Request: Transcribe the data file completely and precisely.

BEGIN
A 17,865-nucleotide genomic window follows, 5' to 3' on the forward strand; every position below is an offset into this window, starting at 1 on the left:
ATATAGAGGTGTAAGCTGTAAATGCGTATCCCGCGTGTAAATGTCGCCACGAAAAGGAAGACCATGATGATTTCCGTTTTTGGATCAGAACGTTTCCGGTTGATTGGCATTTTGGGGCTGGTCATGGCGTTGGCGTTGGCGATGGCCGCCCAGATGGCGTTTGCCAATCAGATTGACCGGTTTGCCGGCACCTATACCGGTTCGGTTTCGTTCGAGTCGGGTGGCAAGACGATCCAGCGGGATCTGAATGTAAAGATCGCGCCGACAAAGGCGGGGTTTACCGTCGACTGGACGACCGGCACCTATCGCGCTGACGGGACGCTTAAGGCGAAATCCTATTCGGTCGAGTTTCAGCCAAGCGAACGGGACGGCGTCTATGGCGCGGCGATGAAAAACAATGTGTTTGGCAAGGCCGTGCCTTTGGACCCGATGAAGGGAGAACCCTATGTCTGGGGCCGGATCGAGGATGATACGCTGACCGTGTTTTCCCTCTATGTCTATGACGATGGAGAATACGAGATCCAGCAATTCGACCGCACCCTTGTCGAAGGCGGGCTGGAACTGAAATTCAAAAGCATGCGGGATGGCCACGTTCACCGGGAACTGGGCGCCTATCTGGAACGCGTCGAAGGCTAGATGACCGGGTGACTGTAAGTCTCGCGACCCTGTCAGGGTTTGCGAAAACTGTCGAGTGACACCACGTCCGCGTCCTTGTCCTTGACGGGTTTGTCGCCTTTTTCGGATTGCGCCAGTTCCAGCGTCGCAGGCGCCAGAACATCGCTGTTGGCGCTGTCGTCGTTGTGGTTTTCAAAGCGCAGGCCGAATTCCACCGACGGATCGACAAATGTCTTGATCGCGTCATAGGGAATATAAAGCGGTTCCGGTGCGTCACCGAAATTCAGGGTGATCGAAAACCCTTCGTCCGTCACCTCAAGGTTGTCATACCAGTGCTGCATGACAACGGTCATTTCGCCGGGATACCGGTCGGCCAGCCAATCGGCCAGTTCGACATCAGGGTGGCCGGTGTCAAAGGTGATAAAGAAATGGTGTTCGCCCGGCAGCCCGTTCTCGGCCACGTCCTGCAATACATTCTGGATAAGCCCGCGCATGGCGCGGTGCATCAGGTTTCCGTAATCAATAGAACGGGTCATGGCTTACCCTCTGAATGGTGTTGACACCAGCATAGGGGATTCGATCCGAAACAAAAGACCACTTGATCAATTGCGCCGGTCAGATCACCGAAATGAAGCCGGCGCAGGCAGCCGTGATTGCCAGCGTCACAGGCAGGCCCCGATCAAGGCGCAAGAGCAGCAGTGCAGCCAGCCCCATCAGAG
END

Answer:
A 17,865-nucleotide genomic window follows, 5' to 3' on the forward strand; every position below is an offset into this window, starting at 1 on the left:
ATATAGAGGTGTAAGCTGTAAATGCGTATCCCGCGTGTAAATGTCGCCACGAAAAGGAAGACCATGATGATTTCCGTTTTTGGATCAGAACGTTTCCGGTTGATTGGCATTTTGGGGCTGGTCATGGCGTTGGCGTTGGCGATGGCCGCCCAGATGGCGTTTGCCAATCAGATTGACCGGTTTGCCGGCACCTATACCGGTTCGGTTTCGTTCGAGTCGGGTGGCAAGACGATCCAGCGGGATCTGAATGTAAAGATCGCGCCGACAAAGGCGGGGTTTACCGTCGACTGGACGACCGGCACCTATCGCGCTGACGGGACGCTTAAGGCGAAATCCTATTCGGTCGAGTTTCAGCCAAGCGAACGGGACGGCGTCTATGGCGCGGCGATGAAAAACAATGTGTTTGGCAAGGCCGTGCCTTTGGACCCGATGAAGGGAGAACCCTATGTCTGGGGCCGGATCGAGGATGATACGCTGACCGTGTTTTCCCTCTATGTCTATGACGATGGAGAATACGAGATCCAGCAATTCGACCGCACCCTTGTCGAAGGCGGGCTGGAACTGAAATTCAAAAGCATGCGGGATGGCCACGTTCACCGGGAACTGGGCGCCTATCTGGAACGCGTCGAAGGCTAGATGACCGGGTGACTGTAAGTCTCGCGACCCTGTCAGGGTTTGCGAAAACTGTCGAGTGACACCACGTCCGCGTCCTTGTCCTTGACGGGTTTGTCGCCTTTTTCGGATTGCGCCAGTTCCAGCGTCGCAGGCGCCAGAACATCGCTGTTGGCGCTGTCGTCGTTGTGGTTTTCAAAGCGCAGGCCGAATTCCACCGACGGATCGACAAATGTCTTGATCGCGTCATAGGGAATATAAAGCGGTTCCGGTGCGTCACCGAAATTCAGGGTGATCGAAAACCCTTCGTCCGTCACCTCAAGGTTGTCATACCAGTGCTGCATGACAACGGTCATTTCGCCGGGATACCGGTCGGCCAGCCAATCGGCCAGTTCGACATCAGGGTGGCCGGTGTCAAAGGTGATAAAGAAATGGTGTTCGCCCGGCAGCCCGTTCTCGGCCACGTCCTGCAATACATTCTGGATAAGCCCGCGCATGGCGCGGTGCATCAGGTTTCCGTAATCAATAGAACGGGTCATGGCTTACCCTCTGAATGGTGTTGACACCAGCATAGGGGATTCGATCCGAAACAAAAGACCACTTGATCAATTGCGCCGGTCAGATCACCGAAATGAAGCCGGCGCAGGCAGCCGTGATTGCCAGCGTCACAGGCAGGCCCCGATCAAGGCGCAAGAGCAGCAGTGCAGCCAGCCCCATCAGAG